With the 20th pick of the first round in this year’s draft, the Tampa Bay Rays selected Casey Gillaspie from Witchita State, the younger brother of White Sox first baseman Conor Gillaspie.

Gillaspie is a switch-hitting first baseman who has drawn comparisons to Mark Teixeira. He hit .389 with 15 home runs in 59 games for the Shockers this season.

Here is what the talking heads at the MLB Network had to say about the selection.

And here is a scouting video via MLB.com.

And here is a breakdown of his mechanics.



  1. Rob says:

    I like it. Glad they took a guy out of college too.

  2. Skateman says:

    I love this pick. You know what seems to be the rarest commodity league-wise these days? Power. So few guys have it. Flame-throwing pitchers are a dime a dozen. Likewise, super athletic defensive wizards with questionable bats. This guy sure looks like he's got power. Plus, great mechanics. Usually, with these power guys, you have to worry about strike-outs (like Myers). Not the case here. This guy has incredible discipline, walking twice as much as he strikes out. Moreover, I love that his older brother is already in the majors and his dad, a former AAA guy, has been working with him from birth.

    Don't let Derek Shelton near this guy.

    • Jason says:

      last comment sums it up. do NOT let Shelton near him. Maddon's whole hitting philosophy needs to be trashed along with Shelton.

  3. monte says:

    Everybody on this site is constantly trashing Shelton. Reading here, he seems to be the solitary reason the Rays offense is struggling. That could be, I really don't know. I would welcome some of you Shelton bashers telling us exactly what is he doing or not doing that gives him such a negative?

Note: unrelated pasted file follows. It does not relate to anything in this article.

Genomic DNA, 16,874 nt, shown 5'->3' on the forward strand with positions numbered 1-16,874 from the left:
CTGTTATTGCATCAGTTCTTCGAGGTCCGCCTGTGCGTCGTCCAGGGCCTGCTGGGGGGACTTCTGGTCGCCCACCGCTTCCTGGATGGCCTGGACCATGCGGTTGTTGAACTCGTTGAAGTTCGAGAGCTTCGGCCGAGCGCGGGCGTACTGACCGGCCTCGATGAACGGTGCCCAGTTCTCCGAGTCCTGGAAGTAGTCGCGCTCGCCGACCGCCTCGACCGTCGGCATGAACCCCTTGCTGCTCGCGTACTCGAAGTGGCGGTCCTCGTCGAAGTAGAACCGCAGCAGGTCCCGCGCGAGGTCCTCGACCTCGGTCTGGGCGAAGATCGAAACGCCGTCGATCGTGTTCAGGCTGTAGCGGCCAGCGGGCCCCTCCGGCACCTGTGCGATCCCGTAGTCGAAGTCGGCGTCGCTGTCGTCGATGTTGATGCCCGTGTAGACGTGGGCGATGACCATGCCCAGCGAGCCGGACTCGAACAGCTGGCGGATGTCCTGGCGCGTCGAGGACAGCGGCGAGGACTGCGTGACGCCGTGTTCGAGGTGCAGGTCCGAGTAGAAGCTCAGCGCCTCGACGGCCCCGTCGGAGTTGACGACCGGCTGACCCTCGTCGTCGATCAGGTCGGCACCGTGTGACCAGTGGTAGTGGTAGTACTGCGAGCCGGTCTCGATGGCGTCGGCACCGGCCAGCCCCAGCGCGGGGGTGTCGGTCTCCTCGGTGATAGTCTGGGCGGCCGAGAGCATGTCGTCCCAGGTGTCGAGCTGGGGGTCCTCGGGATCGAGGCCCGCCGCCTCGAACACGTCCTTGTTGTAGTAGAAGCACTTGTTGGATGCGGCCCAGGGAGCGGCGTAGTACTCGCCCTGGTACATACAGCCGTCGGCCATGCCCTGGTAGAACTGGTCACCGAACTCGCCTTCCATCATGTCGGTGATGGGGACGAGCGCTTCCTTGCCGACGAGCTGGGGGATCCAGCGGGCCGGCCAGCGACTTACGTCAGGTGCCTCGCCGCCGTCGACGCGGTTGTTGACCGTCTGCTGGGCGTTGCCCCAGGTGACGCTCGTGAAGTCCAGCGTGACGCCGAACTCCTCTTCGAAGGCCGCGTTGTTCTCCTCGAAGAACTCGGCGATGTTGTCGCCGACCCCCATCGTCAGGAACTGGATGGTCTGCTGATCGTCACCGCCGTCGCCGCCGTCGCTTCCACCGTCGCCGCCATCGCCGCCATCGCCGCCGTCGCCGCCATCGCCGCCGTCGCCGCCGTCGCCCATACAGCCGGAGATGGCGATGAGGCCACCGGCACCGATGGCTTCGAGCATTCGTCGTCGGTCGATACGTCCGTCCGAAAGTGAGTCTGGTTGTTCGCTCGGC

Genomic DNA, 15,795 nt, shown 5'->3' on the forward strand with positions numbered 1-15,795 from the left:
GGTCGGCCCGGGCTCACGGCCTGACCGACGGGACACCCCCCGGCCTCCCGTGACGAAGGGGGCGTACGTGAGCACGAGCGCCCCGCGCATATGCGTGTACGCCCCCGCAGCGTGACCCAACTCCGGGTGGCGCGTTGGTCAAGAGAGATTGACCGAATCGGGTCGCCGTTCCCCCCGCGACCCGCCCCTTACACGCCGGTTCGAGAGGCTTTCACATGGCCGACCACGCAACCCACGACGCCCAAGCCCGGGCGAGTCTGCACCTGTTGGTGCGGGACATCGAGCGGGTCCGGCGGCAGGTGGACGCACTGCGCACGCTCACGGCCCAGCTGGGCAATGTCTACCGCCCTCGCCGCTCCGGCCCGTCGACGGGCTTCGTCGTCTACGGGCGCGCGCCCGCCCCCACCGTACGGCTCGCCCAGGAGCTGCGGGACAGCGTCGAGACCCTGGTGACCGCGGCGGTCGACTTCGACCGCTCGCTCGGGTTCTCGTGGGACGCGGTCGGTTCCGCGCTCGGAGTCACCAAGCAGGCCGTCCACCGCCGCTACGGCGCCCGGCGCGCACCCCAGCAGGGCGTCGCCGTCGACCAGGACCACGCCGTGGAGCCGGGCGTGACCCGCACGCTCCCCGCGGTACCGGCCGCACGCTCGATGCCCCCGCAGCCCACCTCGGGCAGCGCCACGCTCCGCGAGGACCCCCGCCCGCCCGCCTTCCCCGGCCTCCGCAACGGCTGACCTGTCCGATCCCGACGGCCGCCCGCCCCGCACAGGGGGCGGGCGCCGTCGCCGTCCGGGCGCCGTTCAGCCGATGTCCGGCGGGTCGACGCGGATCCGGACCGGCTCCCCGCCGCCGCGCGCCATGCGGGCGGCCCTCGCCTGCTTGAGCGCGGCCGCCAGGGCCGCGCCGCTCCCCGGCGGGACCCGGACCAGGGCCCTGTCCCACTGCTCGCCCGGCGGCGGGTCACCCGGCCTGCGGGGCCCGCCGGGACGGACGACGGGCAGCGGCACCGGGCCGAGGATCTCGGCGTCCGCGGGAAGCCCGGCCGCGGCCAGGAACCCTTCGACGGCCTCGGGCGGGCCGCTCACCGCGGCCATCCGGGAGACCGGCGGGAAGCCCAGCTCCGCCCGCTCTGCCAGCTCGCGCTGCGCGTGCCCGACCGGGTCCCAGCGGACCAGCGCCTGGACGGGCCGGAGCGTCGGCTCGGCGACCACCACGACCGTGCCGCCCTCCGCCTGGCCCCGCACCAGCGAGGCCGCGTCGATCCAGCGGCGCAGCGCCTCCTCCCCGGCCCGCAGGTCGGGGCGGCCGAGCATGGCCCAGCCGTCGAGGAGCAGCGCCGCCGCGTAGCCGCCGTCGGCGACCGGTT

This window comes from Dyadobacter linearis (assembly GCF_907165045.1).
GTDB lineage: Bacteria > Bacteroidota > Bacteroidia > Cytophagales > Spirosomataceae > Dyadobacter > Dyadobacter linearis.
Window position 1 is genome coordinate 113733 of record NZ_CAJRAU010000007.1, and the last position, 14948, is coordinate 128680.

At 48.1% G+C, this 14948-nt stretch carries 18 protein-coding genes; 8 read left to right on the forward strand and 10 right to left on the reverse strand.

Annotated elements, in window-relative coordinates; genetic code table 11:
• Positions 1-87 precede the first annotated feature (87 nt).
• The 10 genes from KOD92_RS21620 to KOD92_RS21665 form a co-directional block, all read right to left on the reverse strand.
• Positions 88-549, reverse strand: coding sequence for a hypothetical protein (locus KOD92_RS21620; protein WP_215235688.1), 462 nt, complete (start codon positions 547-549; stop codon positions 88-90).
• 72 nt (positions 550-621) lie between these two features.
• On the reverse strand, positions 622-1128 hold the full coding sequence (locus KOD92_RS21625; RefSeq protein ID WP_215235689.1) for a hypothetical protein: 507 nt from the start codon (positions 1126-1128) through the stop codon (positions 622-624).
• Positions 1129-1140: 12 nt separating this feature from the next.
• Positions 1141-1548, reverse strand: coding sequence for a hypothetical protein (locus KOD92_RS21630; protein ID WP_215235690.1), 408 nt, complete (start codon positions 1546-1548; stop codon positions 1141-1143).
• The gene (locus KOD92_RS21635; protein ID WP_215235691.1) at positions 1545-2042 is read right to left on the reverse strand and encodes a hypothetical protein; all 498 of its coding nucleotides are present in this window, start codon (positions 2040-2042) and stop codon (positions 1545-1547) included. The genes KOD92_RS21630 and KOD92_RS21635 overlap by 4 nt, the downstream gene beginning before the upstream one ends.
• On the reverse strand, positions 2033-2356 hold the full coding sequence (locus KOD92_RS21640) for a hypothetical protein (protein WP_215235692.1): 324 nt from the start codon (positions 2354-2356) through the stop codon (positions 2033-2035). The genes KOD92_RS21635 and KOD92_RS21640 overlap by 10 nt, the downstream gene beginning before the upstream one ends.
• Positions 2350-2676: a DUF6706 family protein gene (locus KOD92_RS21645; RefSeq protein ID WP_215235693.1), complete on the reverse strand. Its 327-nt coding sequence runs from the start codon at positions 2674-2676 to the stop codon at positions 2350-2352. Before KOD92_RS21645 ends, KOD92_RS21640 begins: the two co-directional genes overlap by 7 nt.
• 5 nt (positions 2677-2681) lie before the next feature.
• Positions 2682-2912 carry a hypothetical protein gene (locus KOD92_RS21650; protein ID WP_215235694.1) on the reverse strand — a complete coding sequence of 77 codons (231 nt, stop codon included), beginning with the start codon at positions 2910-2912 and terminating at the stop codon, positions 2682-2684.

Don't get me wrong, I am not his apologist, I just want to learn. Thanks.

    • ken says:

      Shelton's (and Maddon's) approach to hitting is very similar to the approach the Royals used in the late 70's into the 80's. Called the Howser approach, Dick Howser being the batting coach, then manager. Heavy emphasis on open stances, hitting the other way, working counts, taking till a strike is called, sacrificing power for moving runners, small ball in other words. Dodgers took the same approach the decade before.
      This approach works if a club has lots of speed, key power guys, strong pitching and great defense. The Rays have mimicked this approach, however they've never had players with the same skill sets, like Wilson, Brett, Balboni, L. Smith, McRae and Frank White.
      You can't shoe horn players into a system, the system, IMO, must compliment your key players. Having Longo and Myers taking so many strikes isn't helping them. They are sluggers, let them swing.


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